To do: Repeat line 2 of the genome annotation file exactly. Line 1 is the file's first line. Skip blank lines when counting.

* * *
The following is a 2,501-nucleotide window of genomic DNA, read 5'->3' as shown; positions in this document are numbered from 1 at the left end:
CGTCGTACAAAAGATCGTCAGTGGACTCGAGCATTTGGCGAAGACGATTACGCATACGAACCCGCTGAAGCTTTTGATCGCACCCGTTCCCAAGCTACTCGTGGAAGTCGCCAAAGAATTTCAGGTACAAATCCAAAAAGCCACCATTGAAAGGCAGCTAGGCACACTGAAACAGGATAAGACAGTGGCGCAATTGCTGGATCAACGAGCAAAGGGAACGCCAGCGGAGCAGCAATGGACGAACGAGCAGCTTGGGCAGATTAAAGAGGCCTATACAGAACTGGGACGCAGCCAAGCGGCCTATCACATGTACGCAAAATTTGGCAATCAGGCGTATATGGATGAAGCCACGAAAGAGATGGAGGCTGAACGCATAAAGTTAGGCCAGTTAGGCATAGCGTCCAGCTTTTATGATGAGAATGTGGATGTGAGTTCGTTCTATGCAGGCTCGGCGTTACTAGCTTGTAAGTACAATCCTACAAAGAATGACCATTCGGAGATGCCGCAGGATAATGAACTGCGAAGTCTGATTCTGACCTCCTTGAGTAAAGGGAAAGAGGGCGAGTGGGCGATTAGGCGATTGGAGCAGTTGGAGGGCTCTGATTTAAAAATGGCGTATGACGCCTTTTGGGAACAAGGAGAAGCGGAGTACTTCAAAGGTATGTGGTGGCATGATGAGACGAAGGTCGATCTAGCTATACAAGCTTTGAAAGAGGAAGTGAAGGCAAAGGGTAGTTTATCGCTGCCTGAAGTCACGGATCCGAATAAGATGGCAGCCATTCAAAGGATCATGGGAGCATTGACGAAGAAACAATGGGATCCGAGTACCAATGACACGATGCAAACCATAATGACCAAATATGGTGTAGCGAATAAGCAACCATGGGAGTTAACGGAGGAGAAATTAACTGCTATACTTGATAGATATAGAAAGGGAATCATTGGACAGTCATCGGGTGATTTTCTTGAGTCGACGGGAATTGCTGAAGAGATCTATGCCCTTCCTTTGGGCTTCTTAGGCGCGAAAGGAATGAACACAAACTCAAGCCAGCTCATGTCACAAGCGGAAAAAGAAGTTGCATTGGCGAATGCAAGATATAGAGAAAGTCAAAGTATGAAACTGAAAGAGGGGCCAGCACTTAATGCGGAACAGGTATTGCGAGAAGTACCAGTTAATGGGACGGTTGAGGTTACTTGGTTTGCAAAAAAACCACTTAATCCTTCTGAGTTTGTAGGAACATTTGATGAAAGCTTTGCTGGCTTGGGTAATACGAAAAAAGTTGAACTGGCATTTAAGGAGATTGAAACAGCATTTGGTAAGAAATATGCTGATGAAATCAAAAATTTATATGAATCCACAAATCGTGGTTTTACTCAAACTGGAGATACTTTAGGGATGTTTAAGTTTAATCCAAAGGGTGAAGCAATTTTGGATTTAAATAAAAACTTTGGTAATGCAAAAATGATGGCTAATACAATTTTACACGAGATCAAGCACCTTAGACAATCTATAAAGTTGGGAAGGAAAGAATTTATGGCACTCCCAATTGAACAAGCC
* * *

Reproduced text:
CGTCGTACAAAAGATCGTCAGTGGACTCGAGCATTTGGCGAAGACGATTACGCATACGAACCCGCTGAAGCTTTTGATCGCACCCGTTCCCAAGCTACTCGTGGAAGTCGCCAAAGAATTTCAGGTACAAATCCAAAAAGCCACCATTGAAAGGCAGCTAGGCACACTGAAACAGGATAAGACAGTGGCGCAATTGCTGGATCAACGAGCAAAGGGAACGCCAGCGGAGCAGCAATGGACGAACGAGCAGCTTGGGCAGATTAAAGAGGCCTATACAGAACTGGGACGCAGCCAAGCGGCCTATCACATGTACGCAAAATTTGGCAATCAGGCGTATATGGATGAAGCCACGAAAGAGATGGAGGCTGAACGCATAAAGTTAGGCCAGTTAGGCATAGCGTCCAGCTTTTATGATGAGAATGTGGATGTGAGTTCGTTCTATGCAGGCTCGGCGTTACTAGCTTGTAAGTACAATCCTACAAAGAATGACCATTCGGAGATGCCGCAGGATAATGAACTGCGAAGTCTGATTCTGACCTCCTTGAGTAAAGGGAAAGAGGGCGAGTGGGCGATTAGGCGATTGGAGCAGTTGGAGGGCTCTGATTTAAAAATGGCGTATGACGCCTTTTGGGAACAAGGAGAAGCGGAGTACTTCAAAGGTATGTGGTGGCATGATGAGACGAAGGTCGATCTAGCTATACAAGCTTTGAAAGAGGAAGTGAAGGCAAAGGGTAGTTTATCGCTGCCTGAAGTCACGGATCCGAATAAGATGGCAGCCATTCAAAGGATCATGGGAGCATTGACGAAGAAACAATGGGATCCGAGTACCAATGACACGATGCAAACCATAATGACCAAATATGGTGTAGCGAATAAGCAACCATGGGAGTTAACGGAGGAGAAATTAACTGCTATACTTGATAGATATAGAAAGGGAATCATTGGACAGTCATCGGGTGATTTTCTTGAGTCGACGGGAATTGCTGAAGAGATCTATGCCCTTCCTTTGGGCTTCTTAGGCGCGAAAGGAATGAACACAAACTCAAGCCAGCTCATGTCACAAGCGGAAAAAGAAGTTGCATTGGCGAATGCAAGATATAGAGAAAGTCAAAGTATGAAACTGAAAGAGGGGCCAGCACTTAATGCGGAACAGGTATTGCGAGAAGTACCAGTTAATGGGACGGTTGAGGTTACTTGGTTTGCAAAAAAACCACTTAATCCTTCTGAGTTTGTAGGAACATTTGATGAAAGCTTTGCTGGCTTGGGTAATACGAAAAAAGTTGAACTGGCATTTAAGGAGATTGAAACAGCATTTGGTAAGAAATATGCTGATGAAATCAAAAATTTATATGAATCCACAAATCGTGGTTTTACTCAAACTGGAGATACTTTAGGGATGTTTAAGTTTAATCCAAAGGGTGAAGCAATTTTGGATTTAAATAAAAACTTTGGTAATGCAAAAATGATGGCTAATACAATTTTACACGAGATCAAGCACCTTAGACAATCTATAAAGTTGGGAAGGAAAGAATTTATGGCACTCCCAATTGAACAAGCC